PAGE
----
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California Thinks It's Dangerous For You To Look At Your Own DNA

California thinks you shouldn’t be allowed to see your OWN fingerprints (of the DNA variety)...

Conversation With A Modern Creationist: Part 2

I've written this post to address some of the issues raised in the comments to my first post...

Conversation With A Modern Creationist

Many scientists have expressed the belief that if they only had a chance to explain the facts,...

The Secret Life Of Embryonic Stem Cells

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Lee SilverRSS Feed of this column.

Professor of molecular biology and public policy at Princeton University , Silver has a Ph.D. in biophysics from Harvard and B.A. and M.S. degrees

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A Yale University senior named Aliza Shvarts ignited the blogosphere with outrage yesterday, April 17, when the Yale student newspaper announced that Shvarts had artificially inseminated herself "as often as possible" over the past nine months and then periodically induced "miscarriages," all toward the goal of developing a "performance art" project in the School of Art at Yale. But there may be students on my campus who perform a similar type of "art" every week without much fuss.

It may all come down to the meaning of words.

Oprah Winfrey introduced the so-called "first pregnant man" to viewers of her April 3rd show this past week. Thomas Beatie appeared, six months pregnant, with his wife Nancy and his obstetrician, Dr. Kimberly James (by satellite hookup). You can see the complete show here. But many viewers thought the whole thing was blown out of proportion because Thomas was born with a perfectly normal uterus.

At the end of my first column on the issue, I said I would post another piece discussing the actual science of male pregnancy.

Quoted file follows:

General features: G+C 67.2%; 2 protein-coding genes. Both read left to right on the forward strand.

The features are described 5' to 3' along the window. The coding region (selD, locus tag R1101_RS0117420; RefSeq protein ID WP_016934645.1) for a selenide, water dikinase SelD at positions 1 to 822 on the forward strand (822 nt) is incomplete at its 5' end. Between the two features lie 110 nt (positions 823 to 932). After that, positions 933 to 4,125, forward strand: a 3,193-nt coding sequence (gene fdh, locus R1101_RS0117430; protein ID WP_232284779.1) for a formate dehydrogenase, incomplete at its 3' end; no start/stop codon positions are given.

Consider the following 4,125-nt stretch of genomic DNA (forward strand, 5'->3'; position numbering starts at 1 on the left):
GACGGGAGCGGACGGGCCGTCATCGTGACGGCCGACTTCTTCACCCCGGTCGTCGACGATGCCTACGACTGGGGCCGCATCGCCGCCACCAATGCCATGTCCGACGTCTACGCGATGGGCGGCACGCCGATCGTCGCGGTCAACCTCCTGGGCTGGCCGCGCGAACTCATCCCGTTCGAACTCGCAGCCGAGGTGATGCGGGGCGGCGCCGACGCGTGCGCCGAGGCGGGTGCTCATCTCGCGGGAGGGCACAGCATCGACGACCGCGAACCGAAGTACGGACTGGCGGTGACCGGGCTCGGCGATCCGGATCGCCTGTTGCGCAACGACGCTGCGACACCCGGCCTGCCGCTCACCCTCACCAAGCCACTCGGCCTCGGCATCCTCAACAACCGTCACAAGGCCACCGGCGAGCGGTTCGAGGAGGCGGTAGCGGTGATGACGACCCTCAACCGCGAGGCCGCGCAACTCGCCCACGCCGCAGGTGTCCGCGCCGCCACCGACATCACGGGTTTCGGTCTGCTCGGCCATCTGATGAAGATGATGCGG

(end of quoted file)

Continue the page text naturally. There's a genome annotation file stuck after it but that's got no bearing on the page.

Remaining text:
Is it really possible today? The answer, as I abstract from my 1997 book, Remaking Eden, is "almost certainly yes, but . . ."

Homeopathic medicine was the creation of a single person, Samuel Hahnemann, who graduated from a German medical school in 1779 and practiced the "healing arts" until 1843, first in Germany and then in Paris.  The theoretical underpinning of Hahnemann's new approach to health and vitality is that a healthy human being is inhabited by an integrated spirit or vital force. 

Before the 18th century, scientists and non-scientists alike assumed that the material substance of living organisms was fundamentally different from that of non-living things -- organisms and their products were considered organic by definition, while non-living things were mineral or inorganic. 

With the invention of chemistry in the late 18th century, scientists uncovered the incoherence of the traditional distinction: all material substances are constructed from the same set of chemical elements.  Today we understand that the special properties of living organic matter emerge from the interactions of a large variety of large molecules built mostly with atoms of carbon, oxygen, and hydrogen.

I’m no kin to the monkey, no no,no
The monkey’s no kin to me, yeah yeah, yeah
I don’t know much about his ancestors,
But mine didn’t swing from a tree.

CORRECTION:  Charles Margulis -- who works with the so-called Center for Food Safety, an organic food lobbying group -- has called my attention to the fact that 200 people were made seriously ill (rather than dead) from eating manure-contaminated fresh spinach last fall. Only three people actually died.  My apologies for the unintentional error.